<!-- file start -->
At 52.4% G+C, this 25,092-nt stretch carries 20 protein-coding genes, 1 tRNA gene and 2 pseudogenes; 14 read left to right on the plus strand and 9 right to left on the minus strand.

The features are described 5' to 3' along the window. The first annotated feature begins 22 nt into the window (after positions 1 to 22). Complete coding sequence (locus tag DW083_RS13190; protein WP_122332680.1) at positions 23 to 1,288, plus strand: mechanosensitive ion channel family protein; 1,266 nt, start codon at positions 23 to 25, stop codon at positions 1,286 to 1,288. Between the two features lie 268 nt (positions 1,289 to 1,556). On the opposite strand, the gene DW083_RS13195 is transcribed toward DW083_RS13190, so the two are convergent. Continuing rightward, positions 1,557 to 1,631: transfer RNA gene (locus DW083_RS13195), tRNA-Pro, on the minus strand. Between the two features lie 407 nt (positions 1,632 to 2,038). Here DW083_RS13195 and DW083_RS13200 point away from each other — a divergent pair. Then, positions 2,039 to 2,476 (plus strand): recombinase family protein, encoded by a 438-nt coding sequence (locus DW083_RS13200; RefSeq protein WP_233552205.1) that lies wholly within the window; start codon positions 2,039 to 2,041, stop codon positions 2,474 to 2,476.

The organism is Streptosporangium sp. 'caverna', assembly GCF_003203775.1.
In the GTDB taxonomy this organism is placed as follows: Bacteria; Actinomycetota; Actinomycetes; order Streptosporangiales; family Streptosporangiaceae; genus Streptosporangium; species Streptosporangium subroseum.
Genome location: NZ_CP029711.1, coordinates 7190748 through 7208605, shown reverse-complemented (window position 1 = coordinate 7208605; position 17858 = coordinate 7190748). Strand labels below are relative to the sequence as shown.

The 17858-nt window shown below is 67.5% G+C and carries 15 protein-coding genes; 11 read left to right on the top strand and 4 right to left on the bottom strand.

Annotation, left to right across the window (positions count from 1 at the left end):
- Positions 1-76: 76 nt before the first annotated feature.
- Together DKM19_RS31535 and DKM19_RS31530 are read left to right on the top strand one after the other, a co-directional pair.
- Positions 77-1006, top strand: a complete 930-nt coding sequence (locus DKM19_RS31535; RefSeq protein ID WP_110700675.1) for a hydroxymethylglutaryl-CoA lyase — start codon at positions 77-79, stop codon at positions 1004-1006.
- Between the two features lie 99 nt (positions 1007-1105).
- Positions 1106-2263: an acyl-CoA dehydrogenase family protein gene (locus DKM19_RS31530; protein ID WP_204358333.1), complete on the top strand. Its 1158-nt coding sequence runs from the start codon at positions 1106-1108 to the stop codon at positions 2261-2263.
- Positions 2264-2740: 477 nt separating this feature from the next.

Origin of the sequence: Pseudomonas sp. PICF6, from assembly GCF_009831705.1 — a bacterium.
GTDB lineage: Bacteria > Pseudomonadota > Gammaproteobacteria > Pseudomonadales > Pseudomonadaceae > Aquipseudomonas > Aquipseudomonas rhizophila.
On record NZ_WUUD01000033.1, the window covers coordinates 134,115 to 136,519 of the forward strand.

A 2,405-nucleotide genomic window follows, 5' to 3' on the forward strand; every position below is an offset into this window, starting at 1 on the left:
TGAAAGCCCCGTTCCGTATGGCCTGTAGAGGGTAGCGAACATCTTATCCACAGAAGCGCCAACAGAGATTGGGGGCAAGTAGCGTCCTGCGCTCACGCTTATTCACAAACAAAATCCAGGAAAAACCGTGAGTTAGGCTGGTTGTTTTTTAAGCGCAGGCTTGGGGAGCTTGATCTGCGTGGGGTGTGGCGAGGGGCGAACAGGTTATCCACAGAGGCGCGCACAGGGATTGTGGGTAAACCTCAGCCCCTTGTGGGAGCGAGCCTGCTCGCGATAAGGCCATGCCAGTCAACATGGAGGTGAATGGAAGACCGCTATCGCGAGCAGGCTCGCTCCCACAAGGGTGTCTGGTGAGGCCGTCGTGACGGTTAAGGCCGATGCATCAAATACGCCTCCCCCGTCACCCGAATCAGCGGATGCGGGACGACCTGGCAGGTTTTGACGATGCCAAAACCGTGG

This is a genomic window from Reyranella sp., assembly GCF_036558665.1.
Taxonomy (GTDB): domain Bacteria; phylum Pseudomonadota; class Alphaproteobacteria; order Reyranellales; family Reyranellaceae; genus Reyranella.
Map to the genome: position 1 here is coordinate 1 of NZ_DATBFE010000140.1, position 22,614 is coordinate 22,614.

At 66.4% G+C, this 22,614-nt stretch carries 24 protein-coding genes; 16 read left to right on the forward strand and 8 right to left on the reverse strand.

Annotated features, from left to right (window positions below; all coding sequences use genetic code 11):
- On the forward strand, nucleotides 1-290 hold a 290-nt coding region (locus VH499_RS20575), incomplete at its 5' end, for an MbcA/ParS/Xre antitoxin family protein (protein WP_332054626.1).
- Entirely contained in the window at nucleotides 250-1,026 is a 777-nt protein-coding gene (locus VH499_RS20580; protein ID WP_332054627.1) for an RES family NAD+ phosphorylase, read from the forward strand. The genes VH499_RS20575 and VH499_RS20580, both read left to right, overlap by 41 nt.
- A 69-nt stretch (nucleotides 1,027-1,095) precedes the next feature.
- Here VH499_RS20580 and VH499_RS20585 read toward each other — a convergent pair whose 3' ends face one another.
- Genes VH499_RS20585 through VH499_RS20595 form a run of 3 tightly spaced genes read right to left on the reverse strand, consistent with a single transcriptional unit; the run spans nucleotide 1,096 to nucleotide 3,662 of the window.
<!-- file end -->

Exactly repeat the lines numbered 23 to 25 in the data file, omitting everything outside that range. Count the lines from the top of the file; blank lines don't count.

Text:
Annotated features, from left to right (window positions below; all coding sequences use genetic code 11):
- On the forward strand, nucleotides 1-290 hold a 290-nt coding region (locus VH499_RS20575), incomplete at its 5' end, for an MbcA/ParS/Xre antitoxin family protein (protein WP_332054626.1).
- Entirely contained in the window at nucleotides 250-1,026 is a 777-nt protein-coding gene (locus VH499_RS20580; protein ID WP_332054627.1) for an RES family NAD+ phosphorylase, read from the forward strand. The genes VH499_RS20575 and VH499_RS20580, both read left to right, overlap by 41 nt.